Head Shot Image of Tim Grenda with green background by: Tim Grenda

blog post
by: Tim Grenda

Solar Power Storage is the Future of Renewable Energy

July 11, 2016

As solar power continues to grow across California and around the world, the day when solar customers can generate their own green electricity while the sun is shining and store it in batteries to use at night, without relying on their utility’s power grid, is widely considered the next frontier.

Battery energy storage is technically an option today, but the high cost of the technology and other factors prevent most solar customers from installing battery storage units along with their solar power systems.

However, the face of energy storage is changing fast and the viability of battery energy storage is rapidly approaching.

“The interest level in energy storage matches that of the solar power industry and even passes it in some cases,” said Boris von Bormann, CEO of Sonnen, Inc., a German energy storage company.

The booming interest in energy storage is on display this week in San Francisco, where 2,000 solar power insiders from around the world have gathered for the annual Intersolar conference.

Energy storage is a hot topic at the conference, with officials calling its adoption key to sustaining growth in the booming renewable energy industry.

“Storage really is a catalyst for an expanded renewable energy market,” said Kirk Stokes, Director of Sales at Sharp Electronics, which is developing software for battery energy storage systems.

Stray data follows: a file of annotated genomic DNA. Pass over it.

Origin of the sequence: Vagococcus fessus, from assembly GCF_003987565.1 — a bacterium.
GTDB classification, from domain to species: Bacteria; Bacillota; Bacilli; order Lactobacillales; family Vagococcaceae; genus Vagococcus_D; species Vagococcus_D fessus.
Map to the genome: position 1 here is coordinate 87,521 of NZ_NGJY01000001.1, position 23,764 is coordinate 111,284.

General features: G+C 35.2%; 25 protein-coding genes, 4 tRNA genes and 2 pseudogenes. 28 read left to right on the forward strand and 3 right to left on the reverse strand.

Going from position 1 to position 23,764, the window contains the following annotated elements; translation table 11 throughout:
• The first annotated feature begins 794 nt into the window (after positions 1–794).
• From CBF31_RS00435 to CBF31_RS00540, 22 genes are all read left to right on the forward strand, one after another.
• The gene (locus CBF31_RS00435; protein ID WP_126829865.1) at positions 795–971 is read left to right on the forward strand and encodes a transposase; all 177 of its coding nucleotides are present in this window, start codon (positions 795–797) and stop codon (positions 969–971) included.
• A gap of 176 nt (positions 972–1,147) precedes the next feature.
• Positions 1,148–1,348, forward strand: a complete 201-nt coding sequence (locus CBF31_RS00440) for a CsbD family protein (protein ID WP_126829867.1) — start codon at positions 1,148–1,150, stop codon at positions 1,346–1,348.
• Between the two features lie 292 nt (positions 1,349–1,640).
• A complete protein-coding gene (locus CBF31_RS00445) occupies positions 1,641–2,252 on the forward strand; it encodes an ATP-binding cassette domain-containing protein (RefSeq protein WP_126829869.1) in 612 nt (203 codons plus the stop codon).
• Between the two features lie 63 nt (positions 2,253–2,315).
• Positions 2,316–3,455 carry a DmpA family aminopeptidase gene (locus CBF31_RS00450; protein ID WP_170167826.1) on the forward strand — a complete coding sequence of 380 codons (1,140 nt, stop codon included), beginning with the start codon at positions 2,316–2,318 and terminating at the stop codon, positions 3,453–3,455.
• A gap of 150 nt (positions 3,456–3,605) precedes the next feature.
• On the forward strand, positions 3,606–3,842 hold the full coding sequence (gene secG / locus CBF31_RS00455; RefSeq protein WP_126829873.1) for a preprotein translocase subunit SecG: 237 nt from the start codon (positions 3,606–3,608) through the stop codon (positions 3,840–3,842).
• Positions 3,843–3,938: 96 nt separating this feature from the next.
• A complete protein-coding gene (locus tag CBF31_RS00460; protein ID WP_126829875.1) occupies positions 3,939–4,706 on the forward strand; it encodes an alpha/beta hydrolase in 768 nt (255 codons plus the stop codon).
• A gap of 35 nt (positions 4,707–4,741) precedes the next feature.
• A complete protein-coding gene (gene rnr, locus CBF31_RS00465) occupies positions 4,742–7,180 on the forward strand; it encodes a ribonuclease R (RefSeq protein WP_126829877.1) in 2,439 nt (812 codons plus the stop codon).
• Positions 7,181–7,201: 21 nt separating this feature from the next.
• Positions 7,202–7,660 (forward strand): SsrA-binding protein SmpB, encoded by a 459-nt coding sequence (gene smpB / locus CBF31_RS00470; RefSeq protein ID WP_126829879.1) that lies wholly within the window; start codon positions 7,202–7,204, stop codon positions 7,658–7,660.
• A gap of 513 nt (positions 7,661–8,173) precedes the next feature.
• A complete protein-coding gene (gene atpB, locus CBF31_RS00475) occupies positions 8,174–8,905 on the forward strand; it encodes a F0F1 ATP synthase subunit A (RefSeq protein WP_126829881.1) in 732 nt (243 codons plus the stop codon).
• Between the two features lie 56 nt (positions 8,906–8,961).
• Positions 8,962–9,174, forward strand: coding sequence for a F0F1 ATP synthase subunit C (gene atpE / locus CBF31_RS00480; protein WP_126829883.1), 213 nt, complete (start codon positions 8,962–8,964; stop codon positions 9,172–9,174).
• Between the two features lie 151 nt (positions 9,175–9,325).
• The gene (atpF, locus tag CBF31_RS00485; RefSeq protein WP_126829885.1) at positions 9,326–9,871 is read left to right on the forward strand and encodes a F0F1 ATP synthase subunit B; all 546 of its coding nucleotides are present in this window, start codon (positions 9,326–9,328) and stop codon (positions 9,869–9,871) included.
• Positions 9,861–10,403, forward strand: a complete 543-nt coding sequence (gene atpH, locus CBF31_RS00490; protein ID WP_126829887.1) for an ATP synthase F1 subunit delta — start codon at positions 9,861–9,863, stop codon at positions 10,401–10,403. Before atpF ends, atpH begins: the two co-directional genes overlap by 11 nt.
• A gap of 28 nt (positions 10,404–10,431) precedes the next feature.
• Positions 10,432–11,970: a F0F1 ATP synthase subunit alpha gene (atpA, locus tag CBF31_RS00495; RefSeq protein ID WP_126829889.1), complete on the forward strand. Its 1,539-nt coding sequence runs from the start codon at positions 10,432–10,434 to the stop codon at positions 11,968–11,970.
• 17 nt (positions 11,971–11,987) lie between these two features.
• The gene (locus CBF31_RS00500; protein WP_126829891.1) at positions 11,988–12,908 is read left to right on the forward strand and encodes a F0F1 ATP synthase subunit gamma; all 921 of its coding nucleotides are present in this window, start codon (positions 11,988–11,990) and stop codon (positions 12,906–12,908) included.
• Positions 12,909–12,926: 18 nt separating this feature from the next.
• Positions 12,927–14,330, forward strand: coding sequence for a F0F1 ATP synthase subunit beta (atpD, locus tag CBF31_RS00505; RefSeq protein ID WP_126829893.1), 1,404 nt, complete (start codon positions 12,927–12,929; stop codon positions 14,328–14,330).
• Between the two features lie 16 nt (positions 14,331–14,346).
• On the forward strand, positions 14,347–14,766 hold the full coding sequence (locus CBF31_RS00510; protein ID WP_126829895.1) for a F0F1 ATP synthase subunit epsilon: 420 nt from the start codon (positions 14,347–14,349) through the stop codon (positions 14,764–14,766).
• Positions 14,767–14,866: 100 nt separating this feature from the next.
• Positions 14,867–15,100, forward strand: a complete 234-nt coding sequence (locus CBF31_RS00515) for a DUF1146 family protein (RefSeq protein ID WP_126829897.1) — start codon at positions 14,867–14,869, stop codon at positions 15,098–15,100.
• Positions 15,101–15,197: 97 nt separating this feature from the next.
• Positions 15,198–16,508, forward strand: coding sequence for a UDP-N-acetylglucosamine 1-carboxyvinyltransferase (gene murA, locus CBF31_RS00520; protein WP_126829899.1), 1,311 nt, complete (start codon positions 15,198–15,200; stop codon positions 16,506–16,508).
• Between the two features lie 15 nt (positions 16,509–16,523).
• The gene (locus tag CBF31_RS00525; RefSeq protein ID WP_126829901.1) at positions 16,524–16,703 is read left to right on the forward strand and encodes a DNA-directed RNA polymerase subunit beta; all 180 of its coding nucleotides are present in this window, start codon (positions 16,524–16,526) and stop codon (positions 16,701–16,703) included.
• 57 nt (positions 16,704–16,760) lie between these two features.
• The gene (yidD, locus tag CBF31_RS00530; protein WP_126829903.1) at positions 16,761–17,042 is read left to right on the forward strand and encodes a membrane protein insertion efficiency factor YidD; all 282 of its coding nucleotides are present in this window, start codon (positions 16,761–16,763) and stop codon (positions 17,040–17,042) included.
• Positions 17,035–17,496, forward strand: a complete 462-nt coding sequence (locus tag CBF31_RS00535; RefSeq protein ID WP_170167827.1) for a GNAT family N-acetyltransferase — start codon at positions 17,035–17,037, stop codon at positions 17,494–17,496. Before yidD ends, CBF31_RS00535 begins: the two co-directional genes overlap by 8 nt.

Photo of speakers discussing battery technology at conference table

When coupled with a solar power system, the energy storage software can help “capture the value that solar can’t capture on its own,” Stokes said.

For example, when cloudy skies reduce solar power efficiency, solar electricity stored in batteries can be tapped to fill in the gap.

“When the solar system is doing its work, the storage system sits idle,” Stokes said.

Sharp’s SmartStorage is now being tested in a few California utility markets, including San Diego Gas & Electric and Southern California Edison, with an eye toward expanding the product to more markets, Stokes said.

“We’re excited, because a rising tide floats lots of boats,” Stokes said of the increased interest in energy storage.

Alex Morris, Director of Policy and Regulatory Affairs for the California Energy Storage Alliance, said as the state strives to increase the amount of power it generates from renewable sources such as solar power, developing reliable and affordable energy storage options is key.

“You know storage is going to play a role, you just know it,” Morris said of the state’s renewable energy future. “Storage will play a role in our grids, especially in a high renewable future.”

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